Orthodox Christian and Byzantine Catholic usages[edit]

Eastern Orthodox Christians consume a variation of a pescatarian diet (allowing shellfish and mollusks without fish directly) on Wednesdays and Fridays throughout the year, as well as during Great Lent and the Nativity Fast[17] (which in fact allows fish many days of the fast) and certain other fasting periods.[18] Western Rite Orthodox are slightly more lax, requiring a stricter fasting period (single meal per day) but allowing a typical pescatarian diet as cited above.[19] During fasting periods, dairy (whether eggs or milk-based product) is prohibited. In general, an Orthodox Christian diet uses a variation on pescatarianism approximately half the liturgical year.[20] These usages are described in the Typikon, or Ustav, of each local Orthodox Church.

By contrast, Byzantine Rite Catholic Churches such as the Ruthenian Catholic Church have a set minimum of requirements for fasting, which includes eating fish, and an ideal fast described in Eastern Canon Law as permitting only shellfish, but not fish or other meat.[21] Fasting periods vary widely; some churches, such as the Melkite Greek Catholic Church, have abbreviated the fast to start on December 10, following the Feast of the Conception by Saint Anne, reducing the fast to 15 days.[22][unreliable source?] The Melkite Greek Catholic Church permits meat on Saturdays, Sundays, and certain feasts, all of which are not treated as fast days. The Melkite Church describes three levels of fasting: The Law – "That which is required", The Tradition – "That which the devout follow", and Customary Compromises.[23]

In general, Eastern Christian (whether Orthodox or Catholic) monks eat no meat, but outside the aforementioned fasting periods, will consume dairy (except Wednesdays and Fridays, and in some cases Mondays).


By tradition, most Hindu Brahmin communities follow a strict lacto-vegetarian diet. However, there are a number of Brahmin sub-groups that allow fish eating. These include the Goud Saraswat Brahmin community from Coastal South-Western India.[24] This community regards seafood in general as vegetables from the sea. They refrain from eating any land based animals. Other Hindu communities who consume seafood in great quantity are the Maithili Brahmin and the Bengali Brahmin.[25] The latter also eat meat on special occasions.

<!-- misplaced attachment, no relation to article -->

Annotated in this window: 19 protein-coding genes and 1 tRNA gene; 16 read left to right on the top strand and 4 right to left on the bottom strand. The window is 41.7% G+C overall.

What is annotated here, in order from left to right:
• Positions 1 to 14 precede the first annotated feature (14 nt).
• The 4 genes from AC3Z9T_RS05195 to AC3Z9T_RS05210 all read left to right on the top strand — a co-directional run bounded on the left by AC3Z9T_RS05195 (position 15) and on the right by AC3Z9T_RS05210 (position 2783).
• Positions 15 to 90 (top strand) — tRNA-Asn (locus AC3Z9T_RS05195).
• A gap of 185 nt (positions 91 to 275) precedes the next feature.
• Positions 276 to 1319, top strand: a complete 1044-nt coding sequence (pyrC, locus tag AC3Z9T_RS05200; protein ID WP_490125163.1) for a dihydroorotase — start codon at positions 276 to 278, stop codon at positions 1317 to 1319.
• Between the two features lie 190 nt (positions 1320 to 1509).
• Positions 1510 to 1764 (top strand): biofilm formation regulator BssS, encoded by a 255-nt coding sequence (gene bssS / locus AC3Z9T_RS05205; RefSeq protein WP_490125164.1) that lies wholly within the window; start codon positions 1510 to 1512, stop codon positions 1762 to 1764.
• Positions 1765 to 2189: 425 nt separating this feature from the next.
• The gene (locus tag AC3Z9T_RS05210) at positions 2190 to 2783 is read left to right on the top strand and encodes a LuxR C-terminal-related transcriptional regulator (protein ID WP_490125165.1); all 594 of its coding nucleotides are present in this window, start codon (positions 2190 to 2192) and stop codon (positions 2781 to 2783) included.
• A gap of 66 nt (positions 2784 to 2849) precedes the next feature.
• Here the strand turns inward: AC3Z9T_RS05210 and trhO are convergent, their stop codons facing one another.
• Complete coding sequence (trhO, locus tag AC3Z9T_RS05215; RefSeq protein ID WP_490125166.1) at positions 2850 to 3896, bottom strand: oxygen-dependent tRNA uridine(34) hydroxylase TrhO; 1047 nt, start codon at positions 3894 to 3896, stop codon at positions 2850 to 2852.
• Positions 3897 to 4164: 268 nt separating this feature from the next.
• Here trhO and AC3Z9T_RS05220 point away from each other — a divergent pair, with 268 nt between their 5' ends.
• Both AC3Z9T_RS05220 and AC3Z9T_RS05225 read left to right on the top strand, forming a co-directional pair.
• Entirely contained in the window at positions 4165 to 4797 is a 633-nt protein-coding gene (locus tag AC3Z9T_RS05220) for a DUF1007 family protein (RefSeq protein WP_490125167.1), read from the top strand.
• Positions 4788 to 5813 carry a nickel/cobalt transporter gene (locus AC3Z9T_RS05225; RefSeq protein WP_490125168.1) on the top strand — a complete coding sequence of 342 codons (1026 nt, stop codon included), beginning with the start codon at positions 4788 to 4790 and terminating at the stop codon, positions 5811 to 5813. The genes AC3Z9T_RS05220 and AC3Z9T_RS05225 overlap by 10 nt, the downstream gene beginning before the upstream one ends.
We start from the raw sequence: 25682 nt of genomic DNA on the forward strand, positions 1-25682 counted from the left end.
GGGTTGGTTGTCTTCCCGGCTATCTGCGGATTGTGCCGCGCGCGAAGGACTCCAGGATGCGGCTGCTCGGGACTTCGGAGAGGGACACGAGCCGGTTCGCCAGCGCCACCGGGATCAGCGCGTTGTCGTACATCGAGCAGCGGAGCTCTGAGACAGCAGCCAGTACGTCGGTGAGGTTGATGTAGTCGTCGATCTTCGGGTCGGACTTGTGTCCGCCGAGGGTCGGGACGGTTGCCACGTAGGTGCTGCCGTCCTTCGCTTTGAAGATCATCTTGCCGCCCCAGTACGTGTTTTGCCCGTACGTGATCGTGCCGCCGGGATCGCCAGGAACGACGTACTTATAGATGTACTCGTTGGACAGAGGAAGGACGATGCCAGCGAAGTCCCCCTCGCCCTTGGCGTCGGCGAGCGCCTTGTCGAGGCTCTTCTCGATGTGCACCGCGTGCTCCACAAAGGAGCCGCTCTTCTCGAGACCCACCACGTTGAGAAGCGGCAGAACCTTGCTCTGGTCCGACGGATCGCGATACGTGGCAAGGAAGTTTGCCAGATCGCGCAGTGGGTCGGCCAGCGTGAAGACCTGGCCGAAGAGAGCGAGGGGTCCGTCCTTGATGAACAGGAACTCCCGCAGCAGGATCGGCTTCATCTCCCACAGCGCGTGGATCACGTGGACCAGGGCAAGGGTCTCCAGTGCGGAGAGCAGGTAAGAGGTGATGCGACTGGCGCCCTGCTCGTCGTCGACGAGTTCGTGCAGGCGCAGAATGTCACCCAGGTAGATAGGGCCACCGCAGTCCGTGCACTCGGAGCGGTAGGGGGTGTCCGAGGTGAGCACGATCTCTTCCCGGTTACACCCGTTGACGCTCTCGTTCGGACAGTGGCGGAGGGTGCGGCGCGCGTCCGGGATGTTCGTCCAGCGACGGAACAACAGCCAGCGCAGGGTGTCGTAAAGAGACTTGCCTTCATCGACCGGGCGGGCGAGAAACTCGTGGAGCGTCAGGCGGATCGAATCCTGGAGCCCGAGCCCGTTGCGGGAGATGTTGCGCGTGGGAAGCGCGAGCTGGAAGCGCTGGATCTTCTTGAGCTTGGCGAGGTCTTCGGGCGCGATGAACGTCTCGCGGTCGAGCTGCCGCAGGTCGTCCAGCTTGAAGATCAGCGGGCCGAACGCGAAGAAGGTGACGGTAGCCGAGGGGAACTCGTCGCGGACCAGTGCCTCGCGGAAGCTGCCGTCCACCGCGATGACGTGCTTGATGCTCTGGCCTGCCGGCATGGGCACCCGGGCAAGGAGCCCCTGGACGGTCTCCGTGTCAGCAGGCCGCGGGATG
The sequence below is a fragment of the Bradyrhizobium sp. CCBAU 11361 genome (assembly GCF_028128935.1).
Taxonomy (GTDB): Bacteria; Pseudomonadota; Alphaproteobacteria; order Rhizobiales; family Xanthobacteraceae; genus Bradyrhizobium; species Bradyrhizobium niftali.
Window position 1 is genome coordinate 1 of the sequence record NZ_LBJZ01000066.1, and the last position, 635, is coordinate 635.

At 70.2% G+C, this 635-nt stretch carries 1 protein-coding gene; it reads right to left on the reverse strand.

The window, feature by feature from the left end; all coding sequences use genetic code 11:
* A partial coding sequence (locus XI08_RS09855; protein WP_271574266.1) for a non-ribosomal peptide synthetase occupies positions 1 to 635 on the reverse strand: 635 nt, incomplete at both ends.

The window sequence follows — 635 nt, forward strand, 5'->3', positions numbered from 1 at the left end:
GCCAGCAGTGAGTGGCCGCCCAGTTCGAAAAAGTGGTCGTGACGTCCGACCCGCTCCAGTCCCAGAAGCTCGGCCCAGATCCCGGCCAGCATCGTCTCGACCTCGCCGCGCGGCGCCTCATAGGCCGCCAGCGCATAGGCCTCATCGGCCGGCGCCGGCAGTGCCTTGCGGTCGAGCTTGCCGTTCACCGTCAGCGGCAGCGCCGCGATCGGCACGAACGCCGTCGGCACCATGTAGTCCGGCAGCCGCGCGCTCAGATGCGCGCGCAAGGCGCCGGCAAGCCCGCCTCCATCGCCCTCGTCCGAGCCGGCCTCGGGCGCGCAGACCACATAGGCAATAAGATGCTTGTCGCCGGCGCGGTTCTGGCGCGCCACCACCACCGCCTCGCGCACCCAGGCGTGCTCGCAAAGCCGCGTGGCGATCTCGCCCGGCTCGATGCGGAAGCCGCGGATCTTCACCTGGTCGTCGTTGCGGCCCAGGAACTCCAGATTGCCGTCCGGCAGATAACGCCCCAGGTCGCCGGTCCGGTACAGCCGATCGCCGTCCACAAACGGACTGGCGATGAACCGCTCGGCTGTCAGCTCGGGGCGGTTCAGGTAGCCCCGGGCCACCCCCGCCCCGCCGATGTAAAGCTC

Comparisons to other diets[edit]

Pescatarianism is similar to many traditional diets emphasizing fish as well as fruits, vegetables and grains. Many coastal populations tend to eat this way and these features characterize the traditional Mediterranean diet and the diets of many parts of Asia, Northern Europe, and the Caribbean. These traditional diets tend to also include meat although it is peripheral. In common with some vegetarians, pescatarians often eat eggs and/or dairy products, in addition to fruits, vegetables, nuts, and grains.

Pescatarians are sometimes described as vegetarian or pesco-vegetarian, but vegetarians commonly do not consider the pescatarian diet to be vegetarian. For example, the Vegetarian Society, which initiated popular use of the term vegetarian as early as 1847, does not consider pescatarianism to be a vegetarian diet.[26] The definitions of vegetarian in mainstream dictionaries sometimes include fish in the diet.[27] The Pescetarian Society evolved separately from The Vegetarian Society to better represent the lifestyle and interests of pesco-vegetarians.[15]

List of notable pescatarians[edit]

See also[edit]

  • Semi-vegetarianism – other forms of semi-vegetarianism that include occasional meat consumption


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External links[edit]